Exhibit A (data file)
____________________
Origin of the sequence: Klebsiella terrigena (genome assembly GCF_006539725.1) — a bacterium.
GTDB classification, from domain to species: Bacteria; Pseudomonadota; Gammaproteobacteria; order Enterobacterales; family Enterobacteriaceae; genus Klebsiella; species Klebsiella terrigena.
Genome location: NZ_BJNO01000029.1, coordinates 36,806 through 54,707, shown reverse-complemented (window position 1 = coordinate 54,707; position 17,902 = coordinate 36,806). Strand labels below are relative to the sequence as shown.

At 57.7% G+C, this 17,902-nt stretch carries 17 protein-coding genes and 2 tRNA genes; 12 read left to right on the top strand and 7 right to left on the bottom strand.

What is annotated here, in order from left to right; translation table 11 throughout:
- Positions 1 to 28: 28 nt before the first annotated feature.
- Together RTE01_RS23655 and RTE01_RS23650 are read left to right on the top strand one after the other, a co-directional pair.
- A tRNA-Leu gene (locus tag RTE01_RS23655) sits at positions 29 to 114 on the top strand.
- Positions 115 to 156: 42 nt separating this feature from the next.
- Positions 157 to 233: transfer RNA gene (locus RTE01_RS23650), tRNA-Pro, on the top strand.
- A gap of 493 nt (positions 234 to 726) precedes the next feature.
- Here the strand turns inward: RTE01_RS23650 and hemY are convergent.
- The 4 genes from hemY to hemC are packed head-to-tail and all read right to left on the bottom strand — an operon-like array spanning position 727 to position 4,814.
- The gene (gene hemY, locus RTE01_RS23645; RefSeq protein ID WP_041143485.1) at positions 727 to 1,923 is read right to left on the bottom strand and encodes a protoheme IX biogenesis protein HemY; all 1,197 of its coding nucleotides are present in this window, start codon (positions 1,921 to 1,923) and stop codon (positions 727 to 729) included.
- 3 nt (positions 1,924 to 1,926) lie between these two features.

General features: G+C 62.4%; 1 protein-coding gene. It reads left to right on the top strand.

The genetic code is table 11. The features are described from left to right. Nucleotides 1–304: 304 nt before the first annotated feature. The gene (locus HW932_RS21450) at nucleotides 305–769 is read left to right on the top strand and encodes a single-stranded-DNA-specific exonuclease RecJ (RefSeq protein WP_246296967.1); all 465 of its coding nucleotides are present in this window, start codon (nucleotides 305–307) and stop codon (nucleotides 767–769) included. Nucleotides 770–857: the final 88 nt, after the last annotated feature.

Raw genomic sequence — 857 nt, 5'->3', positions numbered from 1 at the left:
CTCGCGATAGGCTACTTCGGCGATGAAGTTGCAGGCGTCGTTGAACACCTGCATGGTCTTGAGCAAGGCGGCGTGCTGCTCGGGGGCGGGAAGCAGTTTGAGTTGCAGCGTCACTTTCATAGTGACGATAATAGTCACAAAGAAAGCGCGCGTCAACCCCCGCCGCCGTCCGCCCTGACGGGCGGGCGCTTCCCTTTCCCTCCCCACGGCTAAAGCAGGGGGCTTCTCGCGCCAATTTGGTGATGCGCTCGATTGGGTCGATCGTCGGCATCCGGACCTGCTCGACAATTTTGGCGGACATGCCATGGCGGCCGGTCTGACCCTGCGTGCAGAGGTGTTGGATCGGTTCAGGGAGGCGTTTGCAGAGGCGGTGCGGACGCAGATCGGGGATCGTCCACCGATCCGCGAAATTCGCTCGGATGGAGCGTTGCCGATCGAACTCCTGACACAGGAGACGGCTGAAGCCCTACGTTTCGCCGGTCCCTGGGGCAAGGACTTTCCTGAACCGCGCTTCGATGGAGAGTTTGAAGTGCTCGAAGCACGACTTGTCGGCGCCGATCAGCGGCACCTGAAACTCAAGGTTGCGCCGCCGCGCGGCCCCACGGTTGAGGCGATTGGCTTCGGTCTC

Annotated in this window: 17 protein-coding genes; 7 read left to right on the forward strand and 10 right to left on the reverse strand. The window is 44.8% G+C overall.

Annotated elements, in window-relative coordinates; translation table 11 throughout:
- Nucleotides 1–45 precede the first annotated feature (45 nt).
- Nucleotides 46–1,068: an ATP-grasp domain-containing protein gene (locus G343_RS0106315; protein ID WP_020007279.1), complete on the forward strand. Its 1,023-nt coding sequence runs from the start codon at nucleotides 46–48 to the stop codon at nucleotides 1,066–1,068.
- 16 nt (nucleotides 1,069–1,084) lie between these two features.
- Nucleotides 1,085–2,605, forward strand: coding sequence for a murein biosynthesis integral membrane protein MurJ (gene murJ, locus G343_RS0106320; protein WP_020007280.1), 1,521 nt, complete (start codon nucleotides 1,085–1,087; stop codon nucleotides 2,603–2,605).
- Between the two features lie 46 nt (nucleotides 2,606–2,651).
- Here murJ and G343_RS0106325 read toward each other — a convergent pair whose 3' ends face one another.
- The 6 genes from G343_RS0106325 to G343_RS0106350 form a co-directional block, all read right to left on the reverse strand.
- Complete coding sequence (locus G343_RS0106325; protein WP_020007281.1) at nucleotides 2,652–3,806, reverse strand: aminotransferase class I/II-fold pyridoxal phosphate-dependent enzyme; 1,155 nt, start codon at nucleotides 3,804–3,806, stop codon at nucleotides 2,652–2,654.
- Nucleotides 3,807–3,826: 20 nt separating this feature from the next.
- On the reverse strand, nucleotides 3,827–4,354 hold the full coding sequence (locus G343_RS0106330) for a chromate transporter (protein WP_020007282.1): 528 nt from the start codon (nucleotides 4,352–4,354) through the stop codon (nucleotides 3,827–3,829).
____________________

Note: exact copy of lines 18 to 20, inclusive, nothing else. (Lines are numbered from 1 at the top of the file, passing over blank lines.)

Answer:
Raw genomic sequence — 857 nt, 5'->3', positions numbered from 1 at the left:
CTCGCGATAGGCTACTTCGGCGATGAAGTTGCAGGCGTCGTTGAACACCTGCATGGTCTTGAGCAAGGCGGCGTGCTGCTCGGGGGCGGGAAGCAGTTTGAGTTGCAGCGTCACTTTCATAGTGACGATAATAGTCACAAAGAAAGCGCGCGTCAACCCCCGCCGCCGTCCGCCCTGACGGGCGGGCGCTTCCCTTTCCCTCCCCACGGCTAAAGCAGGGGGCTTCTCGCGCCAATTTGGTGATGCGCTCGATTGGGTCGATCGTCGGCATCCGGACCTGCTCGACAATTTTGGCGGACATGCCATGGCGGCCGGTCTGACCCTGCGTGCAGAGGTGTTGGATCGGTTCAGGGAGGCGTTTGCAGAGGCGGTGCGGACGCAGATCGGGGATCGTCCACCGATCCGCGAAATTCGCTCGGATGGAGCGTTGCCGATCGAACTCCTGACACAGGAGACGGCTGAAGCCCTACGTTTCGCCGGTCCCTGGGGCAAGGACTTTCCTGAACCGCGCTTCGATGGAGAGTTTGAAGTGCTCGAAGCACGACTTGTCGGCGCCGATCAGCGGCACCTGAAACTCAAGGTTGCGCCGCCGCGCGGCCCCACGGTTGAGGCGATTGGCTTCGGTCTC

Annotated in this window: 17 protein-coding genes; 7 read left to right on the forward strand and 10 right to left on the reverse strand. The window is 44.8% G+C overall.